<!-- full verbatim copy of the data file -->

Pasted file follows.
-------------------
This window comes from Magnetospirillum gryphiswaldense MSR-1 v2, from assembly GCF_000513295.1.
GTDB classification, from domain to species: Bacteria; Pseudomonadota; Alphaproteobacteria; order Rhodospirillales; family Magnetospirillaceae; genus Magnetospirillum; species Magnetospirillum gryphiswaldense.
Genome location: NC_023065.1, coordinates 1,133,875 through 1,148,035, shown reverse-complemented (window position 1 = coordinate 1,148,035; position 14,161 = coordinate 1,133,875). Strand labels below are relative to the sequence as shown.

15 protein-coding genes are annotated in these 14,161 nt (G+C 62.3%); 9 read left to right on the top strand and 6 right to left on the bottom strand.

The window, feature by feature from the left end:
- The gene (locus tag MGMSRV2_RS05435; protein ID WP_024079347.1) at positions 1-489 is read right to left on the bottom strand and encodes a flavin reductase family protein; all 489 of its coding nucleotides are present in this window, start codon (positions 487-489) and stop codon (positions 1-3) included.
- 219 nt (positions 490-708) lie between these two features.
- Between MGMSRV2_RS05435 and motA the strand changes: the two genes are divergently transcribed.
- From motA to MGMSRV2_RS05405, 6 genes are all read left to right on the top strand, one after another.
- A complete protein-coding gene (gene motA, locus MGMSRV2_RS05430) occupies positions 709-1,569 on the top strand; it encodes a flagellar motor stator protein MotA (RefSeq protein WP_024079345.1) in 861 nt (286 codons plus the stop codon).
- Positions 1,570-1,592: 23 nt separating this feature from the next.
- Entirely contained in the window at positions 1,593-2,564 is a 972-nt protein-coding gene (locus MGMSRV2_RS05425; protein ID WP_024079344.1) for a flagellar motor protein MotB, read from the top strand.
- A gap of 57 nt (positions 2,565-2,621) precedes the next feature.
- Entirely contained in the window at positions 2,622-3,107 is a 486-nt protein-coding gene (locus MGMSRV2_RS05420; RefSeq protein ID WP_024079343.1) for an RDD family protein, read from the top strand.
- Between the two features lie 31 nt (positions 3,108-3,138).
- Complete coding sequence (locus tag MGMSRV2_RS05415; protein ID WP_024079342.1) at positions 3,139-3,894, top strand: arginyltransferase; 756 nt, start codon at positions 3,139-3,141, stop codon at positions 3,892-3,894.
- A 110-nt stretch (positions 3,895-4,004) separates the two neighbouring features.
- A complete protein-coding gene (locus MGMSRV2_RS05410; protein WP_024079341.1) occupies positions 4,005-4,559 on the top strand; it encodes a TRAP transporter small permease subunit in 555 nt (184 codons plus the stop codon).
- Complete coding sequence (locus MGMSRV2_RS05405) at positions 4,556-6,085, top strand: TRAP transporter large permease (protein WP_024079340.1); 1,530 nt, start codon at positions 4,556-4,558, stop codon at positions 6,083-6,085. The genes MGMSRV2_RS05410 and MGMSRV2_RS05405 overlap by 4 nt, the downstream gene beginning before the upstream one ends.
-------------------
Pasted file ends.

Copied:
This window comes from Magnetospirillum gryphiswaldense MSR-1 v2, from assembly GCF_000513295.1.
GTDB classification, from domain to species: Bacteria; Pseudomonadota; Alphaproteobacteria; order Rhodospirillales; family Magnetospirillaceae; genus Magnetospirillum; species Magnetospirillum gryphiswaldense.
Genome location: NC_023065.1, coordinates 1,133,875 through 1,148,035, shown reverse-complemented (window position 1 = coordinate 1,148,035; position 14,161 = coordinate 1,133,875). Strand labels below are relative to the sequence as shown.

15 protein-coding genes are annotated in these 14,161 nt (G+C 62.3%); 9 read left to right on the top strand and 6 right to left on the bottom strand.

The window, feature by feature from the left end:
- The gene (locus tag MGMSRV2_RS05435; protein ID WP_024079347.1) at positions 1-489 is read right to left on the bottom strand and encodes a flavin reductase family protein; all 489 of its coding nucleotides are present in this window, start codon (positions 487-489) and stop codon (positions 1-3) included.
- 219 nt (positions 490-708) lie between these two features.
- Between MGMSRV2_RS05435 and motA the strand changes: the two genes are divergently transcribed.
- From motA to MGMSRV2_RS05405, 6 genes are all read left to right on the top strand, one after another.
- A complete protein-coding gene (gene motA, locus MGMSRV2_RS05430) occupies positions 709-1,569 on the top strand; it encodes a flagellar motor stator protein MotA (RefSeq protein WP_024079345.1) in 861 nt (286 codons plus the stop codon).
- Positions 1,570-1,592: 23 nt separating this feature from the next.
- Entirely contained in the window at positions 1,593-2,564 is a 972-nt protein-coding gene (locus MGMSRV2_RS05425; protein ID WP_024079344.1) for a flagellar motor protein MotB, read from the top strand.
- A gap of 57 nt (positions 2,565-2,621) precedes the next feature.
- Entirely contained in the window at positions 2,622-3,107 is a 486-nt protein-coding gene (locus MGMSRV2_RS05420; RefSeq protein ID WP_024079343.1) for an RDD family protein, read from the top strand.
- Between the two features lie 31 nt (positions 3,108-3,138).
- Complete coding sequence (locus tag MGMSRV2_RS05415; protein ID WP_024079342.1) at positions 3,139-3,894, top strand: arginyltransferase; 756 nt, start codon at positions 3,139-3,141, stop codon at positions 3,892-3,894.
- A 110-nt stretch (positions 3,895-4,004) separates the two neighbouring features.
- A complete protein-coding gene (locus MGMSRV2_RS05410; protein WP_024079341.1) occupies positions 4,005-4,559 on the top strand; it encodes a TRAP transporter small permease subunit in 555 nt (184 codons plus the stop codon).
- Complete coding sequence (locus MGMSRV2_RS05405) at positions 4,556-6,085, top strand: TRAP transporter large permease (protein WP_024079340.1); 1,530 nt, start codon at positions 4,556-4,558, stop codon at positions 6,083-6,085. The genes MGMSRV2_RS05410 and MGMSRV2_RS05405 overlap by 4 nt, the downstream gene beginning before the upstream one ends.